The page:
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MPAA denies study that suggests piracy not as bad as it thinks

The MPAA has released what it describes as a ‘debunking' of the recent London School of Economics study that suggested piracy wasn't having anywhere near the negative impact that media lobbyists have been saying for years. The LSE's response? This is all par for the course.

The study was “debunked” by the MPAA on its official site – which aesthetically, is a perfect example of how media organisations know nothing of keeping with the times – where in all fairness to the group funded by major movie studios, it does have a few good points. Some of the LSE's study does make leaps of judgement and in a couple of instances, there are a couple of inconsistencies.

However as TorrentFreak points out, the MPAA then goes on to highlight studies that show the opposite of the LSE's findings, funnily enough suggesting one that was funded (at least in part) by the MPAA itself. Funny that.

Look into the orbs… piracy, bad. Spending £10 on a movie ticket regardless of quality or budget, good.

The LSE on the other hand, was more than expecting of the MPAA's tactics. Dr. Bart Cammaert, who co-authored the original report, said: “The main problem here is that the copyright and file sharing debate is waged in a highly ideological fashion. In other words, the industry is itself guilty of the allegations it fields at us. A closer reading of what we actually say in the reports shows furthermore that the industry has misread what we actually say.”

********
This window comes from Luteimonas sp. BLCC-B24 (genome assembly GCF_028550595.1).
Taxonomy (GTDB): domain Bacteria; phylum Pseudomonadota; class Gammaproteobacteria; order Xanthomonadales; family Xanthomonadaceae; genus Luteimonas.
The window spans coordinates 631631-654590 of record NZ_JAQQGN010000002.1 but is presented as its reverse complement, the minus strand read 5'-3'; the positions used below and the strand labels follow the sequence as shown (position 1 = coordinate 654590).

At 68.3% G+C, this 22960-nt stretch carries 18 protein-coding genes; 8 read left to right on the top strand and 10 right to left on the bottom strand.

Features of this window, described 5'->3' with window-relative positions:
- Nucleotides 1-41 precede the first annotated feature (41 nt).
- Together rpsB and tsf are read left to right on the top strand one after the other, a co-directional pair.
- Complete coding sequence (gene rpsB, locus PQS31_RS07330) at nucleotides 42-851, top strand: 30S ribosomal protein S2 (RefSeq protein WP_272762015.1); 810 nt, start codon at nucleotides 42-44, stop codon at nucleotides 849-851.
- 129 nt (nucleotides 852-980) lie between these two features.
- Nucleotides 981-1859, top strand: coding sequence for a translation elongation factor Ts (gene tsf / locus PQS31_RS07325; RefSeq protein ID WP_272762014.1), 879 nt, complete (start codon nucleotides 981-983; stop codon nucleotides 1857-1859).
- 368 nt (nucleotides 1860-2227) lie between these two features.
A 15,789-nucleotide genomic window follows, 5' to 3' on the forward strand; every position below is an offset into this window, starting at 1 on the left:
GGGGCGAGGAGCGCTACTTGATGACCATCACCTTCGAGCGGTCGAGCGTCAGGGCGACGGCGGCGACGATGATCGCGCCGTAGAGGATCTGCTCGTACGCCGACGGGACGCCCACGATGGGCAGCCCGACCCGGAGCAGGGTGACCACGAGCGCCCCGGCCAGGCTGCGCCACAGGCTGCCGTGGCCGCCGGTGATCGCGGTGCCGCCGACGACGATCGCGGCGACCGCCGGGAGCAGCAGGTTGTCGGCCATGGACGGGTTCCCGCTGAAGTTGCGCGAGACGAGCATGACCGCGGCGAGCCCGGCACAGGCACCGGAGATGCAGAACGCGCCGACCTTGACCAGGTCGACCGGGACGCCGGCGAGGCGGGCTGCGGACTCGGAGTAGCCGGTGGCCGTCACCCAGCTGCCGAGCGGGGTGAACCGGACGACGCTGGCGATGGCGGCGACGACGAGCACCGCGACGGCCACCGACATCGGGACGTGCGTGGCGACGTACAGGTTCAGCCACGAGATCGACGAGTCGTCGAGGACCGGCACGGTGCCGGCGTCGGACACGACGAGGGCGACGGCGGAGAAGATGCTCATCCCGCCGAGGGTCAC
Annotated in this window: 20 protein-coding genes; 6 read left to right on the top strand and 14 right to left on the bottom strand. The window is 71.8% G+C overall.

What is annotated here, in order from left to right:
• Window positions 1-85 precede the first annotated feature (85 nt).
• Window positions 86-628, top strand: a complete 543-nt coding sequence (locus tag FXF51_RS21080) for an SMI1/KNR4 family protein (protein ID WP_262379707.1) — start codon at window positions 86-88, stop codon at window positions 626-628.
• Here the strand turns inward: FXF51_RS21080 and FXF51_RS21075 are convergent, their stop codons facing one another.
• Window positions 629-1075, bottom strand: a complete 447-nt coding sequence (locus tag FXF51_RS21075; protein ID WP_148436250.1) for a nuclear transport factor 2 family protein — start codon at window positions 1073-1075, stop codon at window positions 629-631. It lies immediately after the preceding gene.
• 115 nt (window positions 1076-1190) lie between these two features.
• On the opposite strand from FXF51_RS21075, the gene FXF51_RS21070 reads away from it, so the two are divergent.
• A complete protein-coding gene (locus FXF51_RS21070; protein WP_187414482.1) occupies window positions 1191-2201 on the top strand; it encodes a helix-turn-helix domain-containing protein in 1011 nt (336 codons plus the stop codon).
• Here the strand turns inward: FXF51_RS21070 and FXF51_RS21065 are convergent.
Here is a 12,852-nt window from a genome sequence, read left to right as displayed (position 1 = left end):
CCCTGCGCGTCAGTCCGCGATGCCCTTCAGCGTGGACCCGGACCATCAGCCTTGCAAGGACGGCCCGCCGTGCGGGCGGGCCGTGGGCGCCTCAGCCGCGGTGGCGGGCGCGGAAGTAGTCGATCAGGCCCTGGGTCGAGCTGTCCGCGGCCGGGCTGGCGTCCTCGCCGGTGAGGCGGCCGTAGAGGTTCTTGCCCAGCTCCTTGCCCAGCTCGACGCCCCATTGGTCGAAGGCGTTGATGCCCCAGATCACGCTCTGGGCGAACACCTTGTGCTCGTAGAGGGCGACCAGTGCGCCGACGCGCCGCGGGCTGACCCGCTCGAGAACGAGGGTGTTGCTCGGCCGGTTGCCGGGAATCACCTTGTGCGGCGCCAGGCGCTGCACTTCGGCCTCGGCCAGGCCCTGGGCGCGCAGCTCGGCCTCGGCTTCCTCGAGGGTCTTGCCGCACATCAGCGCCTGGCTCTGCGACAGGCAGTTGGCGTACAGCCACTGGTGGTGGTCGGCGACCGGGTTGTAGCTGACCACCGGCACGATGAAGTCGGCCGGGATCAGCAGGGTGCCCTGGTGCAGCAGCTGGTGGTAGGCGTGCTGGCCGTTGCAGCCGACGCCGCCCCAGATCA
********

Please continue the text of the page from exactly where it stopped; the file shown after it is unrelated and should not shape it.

He goes on to argue that the study wasn't designed to show the MPAA as inherently evil or that piracy was inherently good, but that ultimately the media lobby groups are skewing the facts on the effects of piracy.

“Hence, one of the main aims of our policy briefs is to rebalance this and list, document, outline the counter-arguments to this repressive logic and to the same old tune that the internet is killing the video stars. From this perspective, the entertainment industry refuting and taking issue with our findings and conclusions is hardly surprising and as far as we’re concerned totally logical,” Cammaert adds.

KitGuru Says: The MPAA does have a few good points there, but it's just embarrassing the way it goes after these non-agenda-driven studies. I can't blame it too much though, it's gotta justify it's extortionate funding somehow. Did you know that despite cutting staff, the CEO of the MPAA, Chris Dodd, took home nearly $2.5 million last year

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